YWCA Cass Clay has announced it is in the process of purchasing the former convent building of the Presentation Sisters in south Fargo. Plans call for turning the complex into safe and affordable housing for survivors of domestic abuse.
Erin Prochnow, CEO of YWCA Cass Clay, said the agency is working to secure an estimated $6 million in state and federal grants to renovate the convent complex that saw a major relocation of its resident sisters last fall.
Prochnow said the plan is to create 19 new residential units for survivors of domestic abuse, with the living spaces expected to be ready for families by early 2023.
The remodeled building will be known as Lantern Light.
The convent building was built in 1984 to be home and worship quarters for the Presentation Sisters after downsizing took place at their former home in Riverview Place in south Fargo, which is now an independent living center.
When it recently became clear the Sacred Heart Convent at 1101 32nd Ave. S. was too large for the number of sisters still residing there, many of the sisters relocated to apartments and independent living centers during the fall of 2020. Others live in assisted and skilled care facilities.
With the YWCA Emergency Shelter located directly adjacent to the convent, Prochnow said “a pretty remarkable friendship” developed over the years, as the organizations share a mission of caring for vulnerable people.
In fact, the YWCA’s emergency shelter is located on property once owned by the Presentation Sisters, said Sister Mary Margaret Mooney, who was a big part of helping the order navigate recent changes.
That close relationship between the YWCA and Presentation Sisters was strengthened in the early 2000s, when the convent renovated a cottage and began leasing six living units to the YWCA for transitional housing.
In 2015, space that was no longer being used at the back of the convent building became four YWCA apartments for abuse survivors. Also that year, the Presentation Sisters began leasing to the YWCA six living units in a second cottage on the convent grounds.
The YWCA is buying the convent partly with proceeds from the 2020 sale of the building that was home to the agency’s A Child’s World child care center that closed after two decades due to the COVID-19 pandemic.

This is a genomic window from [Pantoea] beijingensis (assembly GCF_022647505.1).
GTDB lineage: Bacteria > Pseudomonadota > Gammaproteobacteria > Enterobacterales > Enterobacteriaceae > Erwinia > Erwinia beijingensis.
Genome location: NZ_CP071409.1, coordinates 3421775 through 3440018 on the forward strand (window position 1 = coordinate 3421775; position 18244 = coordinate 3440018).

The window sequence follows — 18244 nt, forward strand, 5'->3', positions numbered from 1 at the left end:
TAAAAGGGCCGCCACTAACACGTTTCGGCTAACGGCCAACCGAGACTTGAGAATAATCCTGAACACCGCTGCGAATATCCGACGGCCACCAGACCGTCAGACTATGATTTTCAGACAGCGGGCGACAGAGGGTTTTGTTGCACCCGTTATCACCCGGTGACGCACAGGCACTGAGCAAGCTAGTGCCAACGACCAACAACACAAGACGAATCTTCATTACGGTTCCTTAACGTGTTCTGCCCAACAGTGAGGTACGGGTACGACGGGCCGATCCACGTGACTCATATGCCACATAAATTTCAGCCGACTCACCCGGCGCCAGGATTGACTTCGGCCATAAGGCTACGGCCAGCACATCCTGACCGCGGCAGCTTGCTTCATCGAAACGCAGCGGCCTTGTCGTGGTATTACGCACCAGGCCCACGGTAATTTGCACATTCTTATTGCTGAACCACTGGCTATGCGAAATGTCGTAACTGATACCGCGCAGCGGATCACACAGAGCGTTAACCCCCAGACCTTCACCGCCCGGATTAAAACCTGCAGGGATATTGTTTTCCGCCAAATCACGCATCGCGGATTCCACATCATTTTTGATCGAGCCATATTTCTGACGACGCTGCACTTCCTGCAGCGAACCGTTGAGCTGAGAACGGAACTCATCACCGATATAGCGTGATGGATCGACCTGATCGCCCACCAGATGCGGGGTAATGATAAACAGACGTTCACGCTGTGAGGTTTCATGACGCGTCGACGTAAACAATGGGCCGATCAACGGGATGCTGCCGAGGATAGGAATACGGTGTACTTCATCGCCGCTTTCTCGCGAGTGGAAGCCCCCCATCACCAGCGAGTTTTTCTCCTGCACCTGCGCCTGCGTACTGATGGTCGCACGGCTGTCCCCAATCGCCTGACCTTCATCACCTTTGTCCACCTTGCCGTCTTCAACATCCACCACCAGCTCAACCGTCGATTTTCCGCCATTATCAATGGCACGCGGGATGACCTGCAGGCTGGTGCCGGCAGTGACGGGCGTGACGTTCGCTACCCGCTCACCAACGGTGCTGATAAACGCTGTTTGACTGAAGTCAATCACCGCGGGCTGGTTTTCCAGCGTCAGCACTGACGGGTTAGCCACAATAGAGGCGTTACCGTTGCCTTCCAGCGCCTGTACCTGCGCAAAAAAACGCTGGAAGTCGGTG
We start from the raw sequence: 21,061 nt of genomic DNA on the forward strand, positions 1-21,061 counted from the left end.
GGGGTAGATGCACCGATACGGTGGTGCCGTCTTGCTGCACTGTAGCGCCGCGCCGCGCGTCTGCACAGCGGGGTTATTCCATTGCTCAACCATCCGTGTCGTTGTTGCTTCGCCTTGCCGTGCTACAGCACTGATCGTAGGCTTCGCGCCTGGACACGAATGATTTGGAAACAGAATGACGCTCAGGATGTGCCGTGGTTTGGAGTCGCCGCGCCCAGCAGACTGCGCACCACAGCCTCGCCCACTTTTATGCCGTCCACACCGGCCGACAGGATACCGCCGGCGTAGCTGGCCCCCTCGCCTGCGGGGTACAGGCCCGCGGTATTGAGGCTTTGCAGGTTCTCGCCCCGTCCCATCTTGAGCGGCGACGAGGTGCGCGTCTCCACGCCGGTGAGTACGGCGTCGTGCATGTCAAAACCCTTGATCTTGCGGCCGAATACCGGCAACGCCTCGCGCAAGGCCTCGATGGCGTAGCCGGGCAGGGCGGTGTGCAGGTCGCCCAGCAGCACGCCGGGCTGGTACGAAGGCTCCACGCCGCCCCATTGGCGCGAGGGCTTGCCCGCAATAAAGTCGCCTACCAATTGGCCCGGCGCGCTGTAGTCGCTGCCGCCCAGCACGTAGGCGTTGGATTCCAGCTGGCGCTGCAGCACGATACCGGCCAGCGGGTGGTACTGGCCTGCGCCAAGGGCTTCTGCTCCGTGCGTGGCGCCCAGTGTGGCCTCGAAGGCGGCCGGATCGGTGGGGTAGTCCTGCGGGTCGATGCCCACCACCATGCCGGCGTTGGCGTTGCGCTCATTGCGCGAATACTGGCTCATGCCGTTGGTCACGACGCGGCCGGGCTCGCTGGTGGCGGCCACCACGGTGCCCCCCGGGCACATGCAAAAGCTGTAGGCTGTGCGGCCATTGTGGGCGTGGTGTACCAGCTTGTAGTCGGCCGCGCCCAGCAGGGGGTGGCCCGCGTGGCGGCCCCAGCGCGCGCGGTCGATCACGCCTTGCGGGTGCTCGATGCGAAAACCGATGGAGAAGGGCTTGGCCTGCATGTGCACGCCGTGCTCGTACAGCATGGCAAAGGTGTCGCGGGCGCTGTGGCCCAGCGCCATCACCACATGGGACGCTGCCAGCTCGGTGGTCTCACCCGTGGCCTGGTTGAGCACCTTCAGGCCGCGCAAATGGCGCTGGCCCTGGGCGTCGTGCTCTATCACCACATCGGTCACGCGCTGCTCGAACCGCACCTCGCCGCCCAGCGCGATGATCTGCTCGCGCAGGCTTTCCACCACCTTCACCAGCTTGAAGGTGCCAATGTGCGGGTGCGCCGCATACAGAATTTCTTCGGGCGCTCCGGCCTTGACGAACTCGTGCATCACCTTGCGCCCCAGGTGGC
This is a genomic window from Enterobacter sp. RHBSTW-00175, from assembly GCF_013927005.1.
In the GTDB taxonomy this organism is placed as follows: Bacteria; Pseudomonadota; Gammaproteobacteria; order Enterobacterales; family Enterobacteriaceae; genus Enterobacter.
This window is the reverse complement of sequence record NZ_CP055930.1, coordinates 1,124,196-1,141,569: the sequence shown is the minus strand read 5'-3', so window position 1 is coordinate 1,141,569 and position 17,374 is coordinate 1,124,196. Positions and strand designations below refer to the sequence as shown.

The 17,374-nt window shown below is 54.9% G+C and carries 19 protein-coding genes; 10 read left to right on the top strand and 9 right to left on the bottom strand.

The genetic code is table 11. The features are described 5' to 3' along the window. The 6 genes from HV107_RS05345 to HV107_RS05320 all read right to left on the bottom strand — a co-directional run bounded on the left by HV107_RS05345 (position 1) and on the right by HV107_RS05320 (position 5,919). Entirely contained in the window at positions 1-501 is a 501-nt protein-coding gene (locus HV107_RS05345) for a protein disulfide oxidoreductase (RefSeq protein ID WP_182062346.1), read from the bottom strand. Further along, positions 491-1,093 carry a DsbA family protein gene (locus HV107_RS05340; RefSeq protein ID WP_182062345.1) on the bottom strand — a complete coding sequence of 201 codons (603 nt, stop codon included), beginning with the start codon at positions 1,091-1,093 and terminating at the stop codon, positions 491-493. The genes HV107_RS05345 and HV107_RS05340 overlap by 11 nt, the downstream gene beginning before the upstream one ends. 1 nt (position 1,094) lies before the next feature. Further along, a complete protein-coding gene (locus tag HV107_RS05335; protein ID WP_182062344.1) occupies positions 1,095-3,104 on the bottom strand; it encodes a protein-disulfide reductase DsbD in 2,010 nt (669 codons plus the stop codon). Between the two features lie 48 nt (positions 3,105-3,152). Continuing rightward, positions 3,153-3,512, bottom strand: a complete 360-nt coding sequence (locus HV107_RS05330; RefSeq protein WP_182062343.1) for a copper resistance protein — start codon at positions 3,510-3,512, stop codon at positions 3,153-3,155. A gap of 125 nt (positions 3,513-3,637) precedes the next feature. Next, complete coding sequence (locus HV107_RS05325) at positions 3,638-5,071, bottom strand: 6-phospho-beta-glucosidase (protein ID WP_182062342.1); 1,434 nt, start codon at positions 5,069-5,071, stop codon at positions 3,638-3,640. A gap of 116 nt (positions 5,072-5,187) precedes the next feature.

Operating costs for Lantern Light will be covered by rent paid by occupants and public housing assistance.
Staffing and support services will be funded by annual investment growth from YWCA’s endowment, which grew significantly last year due to the proceeds from the sale of the child care center, and a $2 million gift from U.S. philanthropist MacKenzie Scott.
The YWCA also plans to raise an additional $1 million over the next year to ensure the success of Lantern Light.
Scott’s gift is the largest single gift in the history of YWCA Cass Clay.
“This gift was inspiring and truly uplifting,” Prochnow said, adding that the YWCA embraced the donation as a challenge to think boldly about the future.
Prochnow and Sister Mooney said the former convent’s new name — Lantern Light —was inspired by Honora “Nano” Nagle, the foundress of the order of the Presentation Sisters, the official name of which is the Union of Sisters of the Presentation of the Blessed Virgin Mary.
Nagle, who lived in Ireland in the 1700s, was known for her compassion and generosity and was said to carry a lamp through the streets of her Irish town as she visited homes to offer comfort and care, according to Sister Mooney, who added Nagle was also known for establishing schools for children.
“Our primary focus of our foundation was education as a way out of poverty and ignorance, but then the care of women and children was always closely united with that,” Sister Mooney said.
“YWCA will be good stewards of a place that began with Sisters of the Presentation and carries on through their mission,” she said.
Readers may reach reporter David Olson at 701-241-5555.